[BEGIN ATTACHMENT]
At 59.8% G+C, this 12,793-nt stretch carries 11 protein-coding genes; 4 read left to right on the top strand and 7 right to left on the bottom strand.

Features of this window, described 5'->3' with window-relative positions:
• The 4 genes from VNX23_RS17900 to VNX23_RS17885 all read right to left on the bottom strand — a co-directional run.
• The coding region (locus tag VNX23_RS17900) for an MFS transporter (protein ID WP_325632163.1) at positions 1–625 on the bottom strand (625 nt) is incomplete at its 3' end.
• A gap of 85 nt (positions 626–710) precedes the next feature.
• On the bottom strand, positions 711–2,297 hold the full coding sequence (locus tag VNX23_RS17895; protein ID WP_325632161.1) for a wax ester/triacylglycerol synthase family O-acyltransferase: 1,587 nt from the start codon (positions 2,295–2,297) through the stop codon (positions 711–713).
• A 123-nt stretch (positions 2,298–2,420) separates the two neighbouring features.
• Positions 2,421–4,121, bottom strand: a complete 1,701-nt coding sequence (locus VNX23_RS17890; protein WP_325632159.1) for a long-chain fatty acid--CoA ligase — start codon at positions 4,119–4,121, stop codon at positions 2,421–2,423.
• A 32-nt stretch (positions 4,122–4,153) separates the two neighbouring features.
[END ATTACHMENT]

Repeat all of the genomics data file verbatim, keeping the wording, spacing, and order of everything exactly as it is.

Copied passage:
At 59.8% G+C, this 12,793-nt stretch carries 11 protein-coding genes; 4 read left to right on the top strand and 7 right to left on the bottom strand.

Features of this window, described 5'->3' with window-relative positions:
• The 4 genes from VNX23_RS17900 to VNX23_RS17885 all read right to left on the bottom strand — a co-directional run.
• The coding region (locus tag VNX23_RS17900) for an MFS transporter (protein ID WP_325632163.1) at positions 1–625 on the bottom strand (625 nt) is incomplete at its 3' end.
• A gap of 85 nt (positions 626–710) precedes the next feature.
• On the bottom strand, positions 711–2,297 hold the full coding sequence (locus tag VNX23_RS17895; protein ID WP_325632161.1) for a wax ester/triacylglycerol synthase family O-acyltransferase: 1,587 nt from the start codon (positions 2,295–2,297) through the stop codon (positions 711–713).
• A 123-nt stretch (positions 2,298–2,420) separates the two neighbouring features.
• Positions 2,421–4,121, bottom strand: a complete 1,701-nt coding sequence (locus VNX23_RS17890; protein WP_325632159.1) for a long-chain fatty acid--CoA ligase — start codon at positions 4,119–4,121, stop codon at positions 2,421–2,423.
• A 32-nt stretch (positions 4,122–4,153) separates the two neighbouring features.